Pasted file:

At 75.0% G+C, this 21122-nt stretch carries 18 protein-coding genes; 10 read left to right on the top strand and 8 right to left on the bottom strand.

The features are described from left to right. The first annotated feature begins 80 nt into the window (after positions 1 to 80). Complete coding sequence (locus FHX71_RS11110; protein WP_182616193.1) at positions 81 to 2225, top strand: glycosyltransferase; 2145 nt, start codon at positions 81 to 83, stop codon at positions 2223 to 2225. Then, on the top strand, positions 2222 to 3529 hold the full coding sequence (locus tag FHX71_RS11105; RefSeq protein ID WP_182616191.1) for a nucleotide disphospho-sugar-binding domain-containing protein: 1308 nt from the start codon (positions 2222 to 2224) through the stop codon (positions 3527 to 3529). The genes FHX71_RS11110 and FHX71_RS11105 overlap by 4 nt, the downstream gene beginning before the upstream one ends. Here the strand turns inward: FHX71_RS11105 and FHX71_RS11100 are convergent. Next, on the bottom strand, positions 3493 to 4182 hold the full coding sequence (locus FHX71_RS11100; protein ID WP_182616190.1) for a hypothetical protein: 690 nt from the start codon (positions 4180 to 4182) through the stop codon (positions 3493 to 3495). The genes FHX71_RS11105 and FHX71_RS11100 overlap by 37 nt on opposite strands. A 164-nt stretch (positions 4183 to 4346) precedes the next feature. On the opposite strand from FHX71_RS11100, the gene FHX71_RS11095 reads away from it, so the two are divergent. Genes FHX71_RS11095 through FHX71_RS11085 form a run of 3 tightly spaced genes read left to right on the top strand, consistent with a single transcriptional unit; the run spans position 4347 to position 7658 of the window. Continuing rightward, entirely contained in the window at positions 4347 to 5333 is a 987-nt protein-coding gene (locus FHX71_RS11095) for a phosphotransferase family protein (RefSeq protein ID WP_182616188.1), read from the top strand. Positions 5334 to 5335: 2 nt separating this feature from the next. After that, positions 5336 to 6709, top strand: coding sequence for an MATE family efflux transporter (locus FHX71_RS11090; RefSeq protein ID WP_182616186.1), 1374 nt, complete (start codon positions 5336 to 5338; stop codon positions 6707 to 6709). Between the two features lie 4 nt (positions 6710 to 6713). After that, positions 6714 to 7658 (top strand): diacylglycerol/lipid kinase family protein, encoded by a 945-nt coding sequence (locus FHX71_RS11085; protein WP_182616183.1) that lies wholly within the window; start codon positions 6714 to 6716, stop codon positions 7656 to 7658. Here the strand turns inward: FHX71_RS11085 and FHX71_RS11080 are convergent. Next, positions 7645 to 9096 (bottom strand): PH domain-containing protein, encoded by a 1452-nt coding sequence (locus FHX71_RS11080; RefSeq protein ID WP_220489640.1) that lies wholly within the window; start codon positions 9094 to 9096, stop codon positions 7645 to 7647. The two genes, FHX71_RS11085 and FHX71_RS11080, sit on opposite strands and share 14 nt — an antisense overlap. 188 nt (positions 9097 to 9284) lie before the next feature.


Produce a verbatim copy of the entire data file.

At 75.0% G+C, this 21122-nt stretch carries 18 protein-coding genes; 10 read left to right on the top strand and 8 right to left on the bottom strand.

The features are described from left to right. The first annotated feature begins 80 nt into the window (after positions 1 to 80). Complete coding sequence (locus FHX71_RS11110; protein WP_182616193.1) at positions 81 to 2225, top strand: glycosyltransferase; 2145 nt, start codon at positions 81 to 83, stop codon at positions 2223 to 2225. Then, on the top strand, positions 2222 to 3529 hold the full coding sequence (locus tag FHX71_RS11105; RefSeq protein ID WP_182616191.1) for a nucleotide disphospho-sugar-binding domain-containing protein: 1308 nt from the start codon (positions 2222 to 2224) through the stop codon (positions 3527 to 3529). The genes FHX71_RS11110 and FHX71_RS11105 overlap by 4 nt, the downstream gene beginning before the upstream one ends. Here the strand turns inward: FHX71_RS11105 and FHX71_RS11100 are convergent. Next, on the bottom strand, positions 3493 to 4182 hold the full coding sequence (locus FHX71_RS11100; protein ID WP_182616190.1) for a hypothetical protein: 690 nt from the start codon (positions 4180 to 4182) through the stop codon (positions 3493 to 3495). The genes FHX71_RS11105 and FHX71_RS11100 overlap by 37 nt on opposite strands. A 164-nt stretch (positions 4183 to 4346) precedes the next feature. On the opposite strand from FHX71_RS11100, the gene FHX71_RS11095 reads away from it, so the two are divergent. Genes FHX71_RS11095 through FHX71_RS11085 form a run of 3 tightly spaced genes read left to right on the top strand, consistent with a single transcriptional unit; the run spans position 4347 to position 7658 of the window. Continuing rightward, entirely contained in the window at positions 4347 to 5333 is a 987-nt protein-coding gene (locus FHX71_RS11095) for a phosphotransferase family protein (RefSeq protein ID WP_182616188.1), read from the top strand. Positions 5334 to 5335: 2 nt separating this feature from the next. After that, positions 5336 to 6709, top strand: coding sequence for an MATE family efflux transporter (locus FHX71_RS11090; RefSeq protein ID WP_182616186.1), 1374 nt, complete (start codon positions 5336 to 5338; stop codon positions 6707 to 6709). Between the two features lie 4 nt (positions 6710 to 6713). After that, positions 6714 to 7658 (top strand): diacylglycerol/lipid kinase family protein, encoded by a 945-nt coding sequence (locus FHX71_RS11085; protein WP_182616183.1) that lies wholly within the window; start codon positions 6714 to 6716, stop codon positions 7656 to 7658. Here the strand turns inward: FHX71_RS11085 and FHX71_RS11080 are convergent. Next, positions 7645 to 9096 (bottom strand): PH domain-containing protein, encoded by a 1452-nt coding sequence (locus FHX71_RS11080; RefSeq protein ID WP_220489640.1) that lies wholly within the window; start codon positions 9094 to 9096, stop codon positions 7645 to 7647. The two genes, FHX71_RS11085 and FHX71_RS11080, sit on opposite strands and share 14 nt — an antisense overlap. 188 nt (positions 9097 to 9284) lie before the next feature.